US President Barack Obama arrived in Cuba on Sunday in a historic visit to the former Cold War foe and marking the culmination of a diplomatic opening announced in December 2014.
Landing at Havana’s Jose Marti International Airport aboard Air Force One, Obama and his family were greeted by Cuban Foreign Minister Bruno Rodriguez.
A formal welcoming ceremony will take place on Monday when Obama meets Cuban President Raul Castro at the presidential palace, Reuters reported.
Obama’s three-day trip, the first by a US president to Cuba in 88 years, signals the end of a Cold War-era estrangement that began when the Cuban revolution ousted a pro-American government in 1959.
Obama, who abandoned a longtime US policy of trying to isolate Cuba, wants to make his shift irreversible.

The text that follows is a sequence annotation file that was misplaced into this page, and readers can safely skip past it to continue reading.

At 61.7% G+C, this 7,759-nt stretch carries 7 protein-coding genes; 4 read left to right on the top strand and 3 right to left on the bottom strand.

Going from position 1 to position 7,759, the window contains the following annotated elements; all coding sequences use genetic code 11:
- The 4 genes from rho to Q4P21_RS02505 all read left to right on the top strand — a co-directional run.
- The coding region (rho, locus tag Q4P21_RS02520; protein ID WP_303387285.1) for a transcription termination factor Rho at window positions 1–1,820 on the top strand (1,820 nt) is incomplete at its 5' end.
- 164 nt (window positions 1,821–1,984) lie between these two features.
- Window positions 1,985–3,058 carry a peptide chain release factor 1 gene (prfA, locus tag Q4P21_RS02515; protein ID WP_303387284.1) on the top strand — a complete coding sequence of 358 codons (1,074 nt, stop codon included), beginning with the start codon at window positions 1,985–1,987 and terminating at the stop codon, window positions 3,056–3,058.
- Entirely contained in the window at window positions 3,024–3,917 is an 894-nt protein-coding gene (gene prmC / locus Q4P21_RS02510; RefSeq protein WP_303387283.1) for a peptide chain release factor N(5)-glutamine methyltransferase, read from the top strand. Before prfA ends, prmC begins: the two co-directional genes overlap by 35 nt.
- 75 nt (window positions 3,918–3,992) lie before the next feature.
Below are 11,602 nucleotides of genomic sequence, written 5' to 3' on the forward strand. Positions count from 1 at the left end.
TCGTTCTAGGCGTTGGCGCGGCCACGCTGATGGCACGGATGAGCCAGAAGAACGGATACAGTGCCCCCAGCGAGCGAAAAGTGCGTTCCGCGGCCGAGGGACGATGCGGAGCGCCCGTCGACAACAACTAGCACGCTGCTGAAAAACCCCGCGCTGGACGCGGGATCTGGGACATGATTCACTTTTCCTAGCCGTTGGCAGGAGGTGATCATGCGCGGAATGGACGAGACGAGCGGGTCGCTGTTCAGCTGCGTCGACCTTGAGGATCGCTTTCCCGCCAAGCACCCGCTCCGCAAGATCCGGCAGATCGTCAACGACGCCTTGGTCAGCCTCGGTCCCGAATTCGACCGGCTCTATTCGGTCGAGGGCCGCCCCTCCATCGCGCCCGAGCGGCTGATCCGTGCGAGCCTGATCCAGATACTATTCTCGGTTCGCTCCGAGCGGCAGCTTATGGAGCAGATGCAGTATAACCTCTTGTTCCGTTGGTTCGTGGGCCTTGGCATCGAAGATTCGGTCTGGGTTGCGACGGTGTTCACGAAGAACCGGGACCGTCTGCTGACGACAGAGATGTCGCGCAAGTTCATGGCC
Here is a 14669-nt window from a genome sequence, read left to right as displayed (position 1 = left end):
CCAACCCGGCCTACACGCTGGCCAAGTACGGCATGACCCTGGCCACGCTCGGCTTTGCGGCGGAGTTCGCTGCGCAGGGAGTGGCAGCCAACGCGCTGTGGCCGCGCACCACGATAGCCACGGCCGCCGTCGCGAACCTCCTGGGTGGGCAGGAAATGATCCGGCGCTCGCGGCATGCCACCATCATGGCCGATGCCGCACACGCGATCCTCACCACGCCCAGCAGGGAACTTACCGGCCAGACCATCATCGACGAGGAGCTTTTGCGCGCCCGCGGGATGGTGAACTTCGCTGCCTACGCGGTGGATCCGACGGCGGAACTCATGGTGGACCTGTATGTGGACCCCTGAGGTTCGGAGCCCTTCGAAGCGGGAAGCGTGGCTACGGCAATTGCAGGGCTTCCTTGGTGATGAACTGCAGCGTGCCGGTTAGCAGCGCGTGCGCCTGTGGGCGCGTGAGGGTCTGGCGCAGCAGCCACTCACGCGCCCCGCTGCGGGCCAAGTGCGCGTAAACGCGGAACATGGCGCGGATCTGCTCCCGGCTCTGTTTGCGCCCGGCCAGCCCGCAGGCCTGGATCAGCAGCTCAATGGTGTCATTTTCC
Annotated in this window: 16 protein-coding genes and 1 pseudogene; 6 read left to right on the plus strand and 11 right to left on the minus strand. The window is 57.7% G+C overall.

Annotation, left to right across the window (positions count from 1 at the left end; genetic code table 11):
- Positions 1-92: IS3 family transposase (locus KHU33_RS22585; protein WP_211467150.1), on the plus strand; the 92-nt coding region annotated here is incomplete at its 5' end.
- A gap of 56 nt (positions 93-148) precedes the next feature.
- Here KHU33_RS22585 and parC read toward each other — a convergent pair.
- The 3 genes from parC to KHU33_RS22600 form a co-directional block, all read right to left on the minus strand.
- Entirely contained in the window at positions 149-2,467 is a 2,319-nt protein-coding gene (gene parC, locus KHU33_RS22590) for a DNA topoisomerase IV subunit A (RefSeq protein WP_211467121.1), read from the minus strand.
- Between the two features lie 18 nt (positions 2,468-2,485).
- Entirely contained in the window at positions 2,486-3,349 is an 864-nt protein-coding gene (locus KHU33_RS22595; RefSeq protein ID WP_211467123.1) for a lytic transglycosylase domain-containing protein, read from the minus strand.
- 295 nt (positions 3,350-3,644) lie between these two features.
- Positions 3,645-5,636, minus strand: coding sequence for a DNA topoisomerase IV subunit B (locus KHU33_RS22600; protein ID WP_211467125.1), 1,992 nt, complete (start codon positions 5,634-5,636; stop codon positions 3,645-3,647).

But major obstacles remain to full normalization of ties, with Obama’s critics at home saying the visit is premature, the report noted.
Traveling with first lady Michelle Obama, her mother and their daughters, Sasha and Malia, Obama met first with staff of the newly reopened US Embassy at a Havana hotel.
The Obamas then took in the sights of Old Havana, drawing cheers from small crowds of Cubans and foreign tourists.
Obama was also hosted on a tour of Havana’s 18th century cathedral by Cardinal Jaime Ortega, who played a key role in secret talks that led to the rapprochement 15 months ago.
“It’s a historic opportunity to engage directly with the Cuban people,” Obama told US diplomats.
Obama will hold talks with Raul Castro – but not his brother Fidel, the revolutionary leader – and speak to entrepreneurs on Monday.
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